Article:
In 1963, the Lebanese government commissioned Brazilian architect Oscar Niemeyer to build a permanent International Fair complex for the city of Tripoli. Niemeyer brought his signature tropical modernist aesthetic to the ancient city, building 15 concrete buildings across 250,000 acres of fairground. And in 1975, just as the sprawling complex was finishing up construction, Lebanon broke out in a bloody 15-year civil war.
The site was never used for its original purpose, and today–though it’s one of the largest works of Niemeyer’s career–it is little-known outside of Lebanon and architecture circles.
These days, the fairgrounds are still remarkably intact, though the buildings are empty and unused. It’s a strange spectacle among Tripoli’s ancient architecture and modern developments, says the architect and photographer Anthony Saroufim. For years, Saroufim, who is based in Paris but grew up in Beirut, had heard about the fairgrounds but never visited because of the political instability in Tripoli, a city effected by both the crisis in nearby Syria and the political divisions in its own country. This summer, he finally took the trip, and documented the lost modernist fairgrounds for a personal photo essay.
Saroufim says that the Rashid Karami International Fairgrounds are fenced in and typically guarded by security, but it’s easy enough to enter without obtaining permission beforehand. When Saroufim visited, the place felt like a ghost town except for a few stray tourists. A massive concrete archway leads to an open-air theater, where there are still rows and rows of plastic white seats. There’s a surreal teepee-like structure and a mushroom-shaped helipad standing above what was meant to be a subterranean science museum.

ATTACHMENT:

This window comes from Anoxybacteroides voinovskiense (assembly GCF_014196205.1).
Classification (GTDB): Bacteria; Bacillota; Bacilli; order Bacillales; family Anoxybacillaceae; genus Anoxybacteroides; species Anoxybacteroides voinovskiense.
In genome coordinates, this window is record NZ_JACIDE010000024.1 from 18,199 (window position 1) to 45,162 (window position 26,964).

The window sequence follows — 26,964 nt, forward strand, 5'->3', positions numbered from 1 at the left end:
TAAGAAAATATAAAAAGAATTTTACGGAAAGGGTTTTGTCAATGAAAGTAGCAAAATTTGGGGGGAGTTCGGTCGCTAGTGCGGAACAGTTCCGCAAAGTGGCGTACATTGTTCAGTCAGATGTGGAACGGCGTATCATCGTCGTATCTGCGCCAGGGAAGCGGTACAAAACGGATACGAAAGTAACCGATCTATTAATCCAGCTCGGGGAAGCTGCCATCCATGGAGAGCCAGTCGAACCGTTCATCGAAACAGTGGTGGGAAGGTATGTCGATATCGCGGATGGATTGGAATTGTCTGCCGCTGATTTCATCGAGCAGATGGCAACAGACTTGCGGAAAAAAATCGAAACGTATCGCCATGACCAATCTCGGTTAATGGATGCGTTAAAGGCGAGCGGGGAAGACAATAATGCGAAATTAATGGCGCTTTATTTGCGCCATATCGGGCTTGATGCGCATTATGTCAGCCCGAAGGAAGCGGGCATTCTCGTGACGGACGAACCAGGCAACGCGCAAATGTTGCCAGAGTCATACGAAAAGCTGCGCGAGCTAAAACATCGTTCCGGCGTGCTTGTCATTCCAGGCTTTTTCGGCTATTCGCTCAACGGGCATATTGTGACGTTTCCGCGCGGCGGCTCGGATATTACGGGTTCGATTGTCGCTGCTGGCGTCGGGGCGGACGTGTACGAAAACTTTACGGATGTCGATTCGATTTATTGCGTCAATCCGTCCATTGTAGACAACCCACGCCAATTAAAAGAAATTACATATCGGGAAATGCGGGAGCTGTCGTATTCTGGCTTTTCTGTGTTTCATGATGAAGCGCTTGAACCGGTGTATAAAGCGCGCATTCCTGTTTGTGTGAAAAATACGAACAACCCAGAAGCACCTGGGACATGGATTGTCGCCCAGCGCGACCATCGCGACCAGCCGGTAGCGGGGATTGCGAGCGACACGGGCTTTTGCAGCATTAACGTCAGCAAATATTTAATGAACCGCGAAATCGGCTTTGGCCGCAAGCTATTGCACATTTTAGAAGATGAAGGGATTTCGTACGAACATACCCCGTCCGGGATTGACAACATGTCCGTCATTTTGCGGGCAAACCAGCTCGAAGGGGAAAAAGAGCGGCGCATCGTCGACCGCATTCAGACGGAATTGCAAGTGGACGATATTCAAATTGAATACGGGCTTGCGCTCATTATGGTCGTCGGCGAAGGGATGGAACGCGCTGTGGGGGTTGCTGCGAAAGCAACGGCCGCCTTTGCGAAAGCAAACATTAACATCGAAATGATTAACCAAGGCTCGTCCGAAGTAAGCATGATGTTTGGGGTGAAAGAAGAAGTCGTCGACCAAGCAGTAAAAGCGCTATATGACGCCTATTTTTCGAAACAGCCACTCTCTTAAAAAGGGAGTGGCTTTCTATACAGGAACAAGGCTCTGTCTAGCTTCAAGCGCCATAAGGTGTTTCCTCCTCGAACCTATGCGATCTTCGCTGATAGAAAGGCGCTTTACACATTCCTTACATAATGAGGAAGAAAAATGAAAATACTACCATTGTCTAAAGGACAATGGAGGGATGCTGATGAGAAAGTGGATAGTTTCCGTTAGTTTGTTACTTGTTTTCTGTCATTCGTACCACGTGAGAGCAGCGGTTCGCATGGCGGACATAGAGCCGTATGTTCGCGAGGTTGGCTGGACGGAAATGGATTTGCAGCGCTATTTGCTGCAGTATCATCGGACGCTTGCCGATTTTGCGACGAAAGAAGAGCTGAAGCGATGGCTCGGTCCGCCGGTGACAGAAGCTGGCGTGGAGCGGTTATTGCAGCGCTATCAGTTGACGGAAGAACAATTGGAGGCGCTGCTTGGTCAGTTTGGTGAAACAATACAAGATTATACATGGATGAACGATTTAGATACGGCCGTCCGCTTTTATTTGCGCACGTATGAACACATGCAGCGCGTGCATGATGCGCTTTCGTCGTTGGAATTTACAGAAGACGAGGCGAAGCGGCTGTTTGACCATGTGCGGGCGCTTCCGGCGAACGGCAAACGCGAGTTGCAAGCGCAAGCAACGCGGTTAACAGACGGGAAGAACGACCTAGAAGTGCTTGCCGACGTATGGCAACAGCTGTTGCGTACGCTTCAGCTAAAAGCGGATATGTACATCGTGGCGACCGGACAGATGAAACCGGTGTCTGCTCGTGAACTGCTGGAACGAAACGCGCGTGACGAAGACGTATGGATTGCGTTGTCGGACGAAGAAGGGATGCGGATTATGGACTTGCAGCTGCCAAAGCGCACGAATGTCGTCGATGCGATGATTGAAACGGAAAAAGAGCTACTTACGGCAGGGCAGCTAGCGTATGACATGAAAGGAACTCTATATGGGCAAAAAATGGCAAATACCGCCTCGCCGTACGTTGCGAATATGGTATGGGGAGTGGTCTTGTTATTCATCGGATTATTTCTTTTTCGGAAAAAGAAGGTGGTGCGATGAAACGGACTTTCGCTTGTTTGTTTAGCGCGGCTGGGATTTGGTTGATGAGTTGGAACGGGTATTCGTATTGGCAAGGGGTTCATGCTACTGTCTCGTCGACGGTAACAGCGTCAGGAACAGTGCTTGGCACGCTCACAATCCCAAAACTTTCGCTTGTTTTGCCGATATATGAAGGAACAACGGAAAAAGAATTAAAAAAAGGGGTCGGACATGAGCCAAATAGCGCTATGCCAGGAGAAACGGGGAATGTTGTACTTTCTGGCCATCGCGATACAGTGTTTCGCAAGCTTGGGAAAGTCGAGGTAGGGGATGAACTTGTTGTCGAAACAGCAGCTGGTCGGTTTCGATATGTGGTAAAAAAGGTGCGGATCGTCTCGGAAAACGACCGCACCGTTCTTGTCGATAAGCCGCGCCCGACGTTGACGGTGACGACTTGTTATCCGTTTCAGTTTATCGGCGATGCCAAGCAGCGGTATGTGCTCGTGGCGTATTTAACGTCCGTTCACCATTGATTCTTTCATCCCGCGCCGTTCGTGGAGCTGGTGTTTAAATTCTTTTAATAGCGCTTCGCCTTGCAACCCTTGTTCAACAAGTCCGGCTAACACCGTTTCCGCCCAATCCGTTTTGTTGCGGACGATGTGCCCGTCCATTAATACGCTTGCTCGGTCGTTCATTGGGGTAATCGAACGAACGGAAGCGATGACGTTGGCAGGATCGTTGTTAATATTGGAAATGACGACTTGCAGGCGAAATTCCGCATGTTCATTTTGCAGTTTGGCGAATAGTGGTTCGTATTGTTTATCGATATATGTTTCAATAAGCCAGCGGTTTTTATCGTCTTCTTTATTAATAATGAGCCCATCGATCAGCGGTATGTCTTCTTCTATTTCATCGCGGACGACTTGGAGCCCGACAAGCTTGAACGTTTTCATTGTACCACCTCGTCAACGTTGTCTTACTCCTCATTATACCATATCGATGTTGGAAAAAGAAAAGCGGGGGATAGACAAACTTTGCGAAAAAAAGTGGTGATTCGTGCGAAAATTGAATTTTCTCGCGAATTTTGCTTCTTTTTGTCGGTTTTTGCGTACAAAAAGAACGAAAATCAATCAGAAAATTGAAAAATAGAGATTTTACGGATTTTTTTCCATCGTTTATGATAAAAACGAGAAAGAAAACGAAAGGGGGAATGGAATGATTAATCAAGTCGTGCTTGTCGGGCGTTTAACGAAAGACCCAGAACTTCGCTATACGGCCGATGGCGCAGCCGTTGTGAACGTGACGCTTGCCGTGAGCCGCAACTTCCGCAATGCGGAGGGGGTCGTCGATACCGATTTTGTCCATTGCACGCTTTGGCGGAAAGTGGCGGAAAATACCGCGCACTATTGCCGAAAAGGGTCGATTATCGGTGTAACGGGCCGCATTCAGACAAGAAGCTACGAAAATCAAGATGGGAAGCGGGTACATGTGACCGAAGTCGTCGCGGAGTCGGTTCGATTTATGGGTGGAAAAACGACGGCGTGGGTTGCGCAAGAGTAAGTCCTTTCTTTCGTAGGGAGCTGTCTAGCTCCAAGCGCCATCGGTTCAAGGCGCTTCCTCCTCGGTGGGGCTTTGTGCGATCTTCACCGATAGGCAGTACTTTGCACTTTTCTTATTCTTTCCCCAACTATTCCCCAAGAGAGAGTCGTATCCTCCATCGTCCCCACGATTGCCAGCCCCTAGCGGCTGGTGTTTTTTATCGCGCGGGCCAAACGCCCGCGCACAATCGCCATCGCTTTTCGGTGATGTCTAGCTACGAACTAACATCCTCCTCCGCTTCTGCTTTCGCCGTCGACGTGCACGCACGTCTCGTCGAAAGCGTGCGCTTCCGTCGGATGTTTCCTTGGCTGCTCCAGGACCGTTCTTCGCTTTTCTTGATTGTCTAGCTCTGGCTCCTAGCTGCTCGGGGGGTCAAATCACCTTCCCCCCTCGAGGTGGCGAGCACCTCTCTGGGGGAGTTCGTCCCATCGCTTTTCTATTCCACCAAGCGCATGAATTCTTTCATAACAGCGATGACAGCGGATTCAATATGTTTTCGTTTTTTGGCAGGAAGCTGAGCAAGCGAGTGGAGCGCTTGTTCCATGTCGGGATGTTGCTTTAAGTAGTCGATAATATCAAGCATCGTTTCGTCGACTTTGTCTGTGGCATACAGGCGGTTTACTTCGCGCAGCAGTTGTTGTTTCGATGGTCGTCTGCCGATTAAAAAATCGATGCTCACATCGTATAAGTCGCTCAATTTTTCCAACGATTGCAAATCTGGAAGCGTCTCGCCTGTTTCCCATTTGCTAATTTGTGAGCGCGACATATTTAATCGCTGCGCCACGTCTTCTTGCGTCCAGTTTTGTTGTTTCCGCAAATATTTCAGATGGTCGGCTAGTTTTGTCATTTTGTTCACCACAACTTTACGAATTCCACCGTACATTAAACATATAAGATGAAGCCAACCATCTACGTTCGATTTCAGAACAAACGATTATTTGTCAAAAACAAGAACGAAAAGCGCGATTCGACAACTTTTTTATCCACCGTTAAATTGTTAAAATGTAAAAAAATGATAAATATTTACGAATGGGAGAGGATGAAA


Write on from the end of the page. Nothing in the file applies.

The architecture–concrete, otherworldly and “over-scaled” as he puts it–was built by Niemeyer to last. The architect, just a few years off from building the modernist city of Brasília with urbanist Lúcio Costa, envisioned a “modern and state of the art city quarter” that would draw tourists to the second largest city in the country.
On one end of the park, a huge concrete dome rises from the ground like a turtle shell and houses an experimental theater. Although, as NPR reports, the acoustics in the theater were never finished, Saroufim says they are incredible: “If you’re standing beside a wall and whisper, someone across the room can hear you like you are right beside them.” From time to time, artists and musicians will record there.
Though never used as fairgrounds, Niemeyer’s futuristic space museum is rumored to have been used by intervening Syrian troops during the Lebanese civil war. Saroufim says if the military was there, there’s no trace of it now. The city government still hasn’t found a way to put the complex to use, but tours and events are sometimes held there, and Saroufim says he’s heard that there are plans to host an art biennial at the fairgrounds.
Until then, it stands as a strange and fascinating symbol of utopian optimism from before the war.
[All Photos: Anthony Saroufim]